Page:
New York, NY
Landsman is a theater artist, researcher, and teacher based in New York City. He is an Abrons Arts Center Social Practice Artist-in-Residence, a 2017 Guggenheim Fellow and a Princeton Arts Fellow. His performance works have been presented at many venues in New York and other US cities, including the Chocolate Factory Theater, Abrons Arts Center, HERE Arts Center, Project Row Houses, and Z Space, as well as in the Netherlands, Norway, Morocco, and Serbia. His 20-year arts and advocacy working group, Perfect City, engages young adults on New York City’s Lower East Side to build creative community conversations on belonging and equity. His book The City We Make Together, coauthored with Mallory Catlett, was published by the University of Iowa Press in 2022. He has performed with the Elevator Repair Service theater ensemble, Tim Etchells, Tory Vazquez, and Andrea Kleine. Landsman’s fiction, essays, and poetry have appeared in The Evergreen Review, Painted Bride Quarterly, River Teeth, Theater Magazine, and The Brooklyn Rail. He teaches theater and Interdisciplinary Humanities courses at Princeton University and New York University. Publication credits include The Evergreen Review, River Teeth, and Theater Magazine. He is developing a curriculum based on his City Council Meeting project along with three new performance works.
Photo by Shawn Poynter.
Landsman instigates projects that integrate people, language, space, and time. His departure point is live performance, though his work sometimes iterates to become a curriculum, a book, or a series of maps.Artist Bio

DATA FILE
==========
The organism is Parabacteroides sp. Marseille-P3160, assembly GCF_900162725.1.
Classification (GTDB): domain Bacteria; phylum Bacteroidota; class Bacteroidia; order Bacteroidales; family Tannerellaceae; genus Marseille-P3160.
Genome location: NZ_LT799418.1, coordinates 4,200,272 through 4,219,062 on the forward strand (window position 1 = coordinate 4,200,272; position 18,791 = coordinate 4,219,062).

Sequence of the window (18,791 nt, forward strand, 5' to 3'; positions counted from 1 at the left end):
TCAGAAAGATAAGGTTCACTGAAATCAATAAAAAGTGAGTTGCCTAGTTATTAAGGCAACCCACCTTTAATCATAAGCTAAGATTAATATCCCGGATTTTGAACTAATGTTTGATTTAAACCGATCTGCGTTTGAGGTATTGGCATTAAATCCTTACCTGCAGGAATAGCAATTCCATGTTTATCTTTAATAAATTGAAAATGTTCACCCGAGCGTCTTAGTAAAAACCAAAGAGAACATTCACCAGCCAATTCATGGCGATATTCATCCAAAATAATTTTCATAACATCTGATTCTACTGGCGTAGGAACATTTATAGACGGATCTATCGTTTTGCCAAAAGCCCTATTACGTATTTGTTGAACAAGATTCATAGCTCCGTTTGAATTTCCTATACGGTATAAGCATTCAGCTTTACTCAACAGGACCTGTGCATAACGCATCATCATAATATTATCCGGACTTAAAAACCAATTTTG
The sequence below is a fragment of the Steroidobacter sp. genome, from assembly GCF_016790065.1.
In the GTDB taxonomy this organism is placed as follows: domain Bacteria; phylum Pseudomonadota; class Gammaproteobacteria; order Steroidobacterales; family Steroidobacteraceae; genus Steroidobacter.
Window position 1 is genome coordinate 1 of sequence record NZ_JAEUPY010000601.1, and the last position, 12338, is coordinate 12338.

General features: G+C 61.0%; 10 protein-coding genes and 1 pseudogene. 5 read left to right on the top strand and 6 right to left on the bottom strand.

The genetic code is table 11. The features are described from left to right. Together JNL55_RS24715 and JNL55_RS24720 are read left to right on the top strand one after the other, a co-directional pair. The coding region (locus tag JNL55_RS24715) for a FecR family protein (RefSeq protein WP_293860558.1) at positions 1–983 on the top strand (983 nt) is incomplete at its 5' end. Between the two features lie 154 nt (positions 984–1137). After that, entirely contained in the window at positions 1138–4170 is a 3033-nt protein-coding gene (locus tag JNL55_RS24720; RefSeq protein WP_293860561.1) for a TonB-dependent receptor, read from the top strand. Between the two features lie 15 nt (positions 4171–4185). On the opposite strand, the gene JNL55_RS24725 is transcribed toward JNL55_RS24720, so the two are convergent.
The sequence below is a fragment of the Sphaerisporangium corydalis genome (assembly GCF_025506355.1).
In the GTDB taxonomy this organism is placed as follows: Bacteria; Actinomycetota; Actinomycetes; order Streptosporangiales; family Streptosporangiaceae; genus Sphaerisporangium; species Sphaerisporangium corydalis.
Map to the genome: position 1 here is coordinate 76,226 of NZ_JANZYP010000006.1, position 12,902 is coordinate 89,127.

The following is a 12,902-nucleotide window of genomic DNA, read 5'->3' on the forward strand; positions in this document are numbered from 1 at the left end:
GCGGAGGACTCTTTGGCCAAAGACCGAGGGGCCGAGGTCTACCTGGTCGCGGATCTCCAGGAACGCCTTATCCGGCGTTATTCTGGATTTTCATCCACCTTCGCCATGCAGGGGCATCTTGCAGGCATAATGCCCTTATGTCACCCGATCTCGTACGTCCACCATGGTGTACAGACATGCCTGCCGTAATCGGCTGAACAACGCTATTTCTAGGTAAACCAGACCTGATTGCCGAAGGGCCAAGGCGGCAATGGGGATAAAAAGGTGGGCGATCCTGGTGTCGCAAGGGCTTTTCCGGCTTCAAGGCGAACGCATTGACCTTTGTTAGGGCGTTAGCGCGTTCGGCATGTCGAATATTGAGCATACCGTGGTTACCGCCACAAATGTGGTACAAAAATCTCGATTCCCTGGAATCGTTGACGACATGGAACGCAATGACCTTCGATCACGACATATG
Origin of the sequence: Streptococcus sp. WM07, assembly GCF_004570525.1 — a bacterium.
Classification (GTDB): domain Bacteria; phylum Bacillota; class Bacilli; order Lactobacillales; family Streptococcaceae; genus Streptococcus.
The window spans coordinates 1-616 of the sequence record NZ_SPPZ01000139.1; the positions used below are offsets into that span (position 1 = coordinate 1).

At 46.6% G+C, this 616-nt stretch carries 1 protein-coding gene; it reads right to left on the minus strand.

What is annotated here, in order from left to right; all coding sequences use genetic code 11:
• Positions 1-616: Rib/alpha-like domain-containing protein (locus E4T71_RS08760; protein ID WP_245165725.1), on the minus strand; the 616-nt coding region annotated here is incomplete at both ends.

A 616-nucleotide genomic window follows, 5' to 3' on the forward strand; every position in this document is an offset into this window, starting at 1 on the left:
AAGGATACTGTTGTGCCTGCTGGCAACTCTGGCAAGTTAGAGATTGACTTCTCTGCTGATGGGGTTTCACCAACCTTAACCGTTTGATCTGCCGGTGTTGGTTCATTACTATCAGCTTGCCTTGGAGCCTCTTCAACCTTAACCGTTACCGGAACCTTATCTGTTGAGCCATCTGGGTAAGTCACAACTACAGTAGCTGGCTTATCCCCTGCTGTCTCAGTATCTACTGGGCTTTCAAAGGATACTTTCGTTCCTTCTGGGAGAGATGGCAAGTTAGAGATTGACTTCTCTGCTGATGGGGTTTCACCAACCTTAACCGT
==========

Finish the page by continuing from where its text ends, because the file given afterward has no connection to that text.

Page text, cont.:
During the 60-minute performance, viewers sit in a stark industrial space as performers Jehan O. Young and David Guzman circulate around them. The two perform a series of short scenes and passages that accumulate and interweave. A parent talks to a child who cannot sleep; a figure in darkness ruminates on the similar luminosity of lighting bugs and cell phones; another comments on the comings and goings in her building at night; a third scene walks a line between surveillance and protection. Artist Jess Barbagallo is creating monumental pen-and-ink drawings, one for each scene, some of which are animated by designer Jeanette Yew so they seem to take flight. In between stories and dialogues, the performers ask viewers to enter their own text, drawings, memory maps and lists of words into notebooks placed on their chairs. Yew’s lighting design shifts the feeling of the space alongside the text; the streetlights in a city park by turns mimic a 1980s video game, then fireflies. Norman Westberg’s sound score of guitar loops and samples is by turns delicate and intense. Choreography for the work is created with Bessie Award winner Hilary Clark. What accumulates is an appreciation for how we are bound together by the passage of time, even if our view of one another is obscured, even if we occupy space differently. Night Keeper seeks the invisible ways we constitute community. As we reenter a world changed by COVID-19 and by reckonings with race, culture, and war, we are asked to reconsider what it means to be together, and who’s with us, regardless of how distanced.